• Macchiato


    The macchiato is an espresso with milk added. In fact, the beverage was developed in Italy in the 80’s as a way for baristas to identify a plain espresso and one with milk added. The name comes from the Italian word for stained.

  • Noisette


    Noisette is a French coffee type which gets its name from the lovely hazelnut colour that’s the result of mixing the espresso and hot milk. It may sound like the macchiato which is because it’s the French version!

  • Over extracted

    Over extracted

    This coffee term is one you’ll want to avoid at all costs as it’s what happens when espresso is exposed to brew water for too long. The result is a drink that possesses a bitter or burnt taste – not ideal for making those smooth and delicious lattes or cappuccinos!

  • Portafilter


    A portafilter is not just a coffee word, but perhaps the most essential piece to the barista’s toolkit. It’s what’s responsible for holding the ground espresso beans in the coffee machine for the whole brewing process.

  • Quakers


    A Quaker is a coffee term which refers to un-ripened coffee beans. They usually have a wrinkled surface and remain pale even when roasted.

  • Roasting


    Roasting is what gives coffee beans that delicious smell and darkened colour, plus it also has a huge impact on the overall taste profile. Coffee can be roasted light, medium or dark and each roast type has a different level of acidity and unique flavouring.

  • Single Origin

    Single Origin

    Single origin coffee is when the beans are sourced from a single location. Due to this, it’s generally of a much higher quality with a stronger flavour profile as it’s not a blend of beans from varying locations and growing conditions. Why not give it a try with our Nescafé Gold Origins range?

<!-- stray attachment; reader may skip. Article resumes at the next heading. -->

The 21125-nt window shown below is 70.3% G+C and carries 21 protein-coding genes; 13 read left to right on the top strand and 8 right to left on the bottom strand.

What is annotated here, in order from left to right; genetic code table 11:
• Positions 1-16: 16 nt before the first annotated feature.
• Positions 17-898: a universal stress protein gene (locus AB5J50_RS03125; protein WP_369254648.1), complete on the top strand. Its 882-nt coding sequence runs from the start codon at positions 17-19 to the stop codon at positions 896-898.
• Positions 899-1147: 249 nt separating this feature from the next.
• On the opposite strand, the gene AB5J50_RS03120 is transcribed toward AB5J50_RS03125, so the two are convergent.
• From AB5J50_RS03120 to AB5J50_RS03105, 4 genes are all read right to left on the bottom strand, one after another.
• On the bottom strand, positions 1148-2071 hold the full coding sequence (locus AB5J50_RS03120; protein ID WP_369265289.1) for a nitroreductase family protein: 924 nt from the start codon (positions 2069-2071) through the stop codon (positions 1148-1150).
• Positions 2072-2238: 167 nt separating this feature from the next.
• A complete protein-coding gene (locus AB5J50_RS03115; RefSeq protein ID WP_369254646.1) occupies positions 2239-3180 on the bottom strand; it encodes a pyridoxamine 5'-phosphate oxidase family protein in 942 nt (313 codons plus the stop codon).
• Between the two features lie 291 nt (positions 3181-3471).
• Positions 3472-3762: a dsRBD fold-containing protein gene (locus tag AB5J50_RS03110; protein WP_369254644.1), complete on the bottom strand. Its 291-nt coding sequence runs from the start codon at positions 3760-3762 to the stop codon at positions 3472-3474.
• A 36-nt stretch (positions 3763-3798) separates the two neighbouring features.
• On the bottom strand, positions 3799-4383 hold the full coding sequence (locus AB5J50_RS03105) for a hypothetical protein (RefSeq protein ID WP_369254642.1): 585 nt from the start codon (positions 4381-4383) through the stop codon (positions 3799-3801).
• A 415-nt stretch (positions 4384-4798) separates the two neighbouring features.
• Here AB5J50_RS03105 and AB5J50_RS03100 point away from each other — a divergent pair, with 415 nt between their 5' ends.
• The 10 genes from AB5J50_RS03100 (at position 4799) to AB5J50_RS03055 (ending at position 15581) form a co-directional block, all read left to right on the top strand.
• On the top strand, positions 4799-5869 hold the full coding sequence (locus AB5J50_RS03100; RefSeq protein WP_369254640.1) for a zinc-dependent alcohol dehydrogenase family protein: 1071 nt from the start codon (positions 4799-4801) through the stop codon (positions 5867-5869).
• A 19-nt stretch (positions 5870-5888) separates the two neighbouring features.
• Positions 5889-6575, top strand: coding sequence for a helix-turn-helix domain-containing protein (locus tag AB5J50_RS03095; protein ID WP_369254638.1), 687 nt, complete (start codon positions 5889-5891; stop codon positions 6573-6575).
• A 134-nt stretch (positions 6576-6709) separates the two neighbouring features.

• Turkish Coffee

    Turkish Coffee

    Did you know that Turkey is one of the coffee hotspots of the world? They have a unique way of making coffee which is said to be more akin to cooking than brewing and the result is a thick and frothy drink with a very strong aroma.

  • Uganda


    Uganda is in the top 10 coffee producing countries and its landscape with rich, volcanic soil provides the ideal conditions for growing coffee plants.

  • Vietnamese coffee

    Vietnamese coffee

    Vietnamese coffee is a type that’s unlike any other. It’s rich and flavourful with an added side of sweetness thanks to the layer of condensed milk in the bottom of the glass. What’s more, you can also have this beverage iced, so it’s perfect all year round!

  • Wet Processed

    Wet Processed

    Wet processed is a coffee term which refers to how the layers (skin and pulp) around the coffee bean are removed. This is the most common way for coffee beans to be processed.

  • X-factor


    Sounds corny, we know! But, x-factor is definitely something you want when it comes to your coffee. No-one wants to experience that disappointing feeling of a bad cup of coffee after all.

  • Yield


    Yield is a coffee word that refers to the weight of the espresso in the cup, put simply, the more yield, the more espresso.

  • Zambia


    Zambia is another one of the key coffees growing locations in the world. Grown in the Muchinga Mountains, beans grown here are said to be balanced and wonderfully full bodied.


That’s our A – Z coffee dictionary! Want to find out more interesting coffee facts? Read our article, next.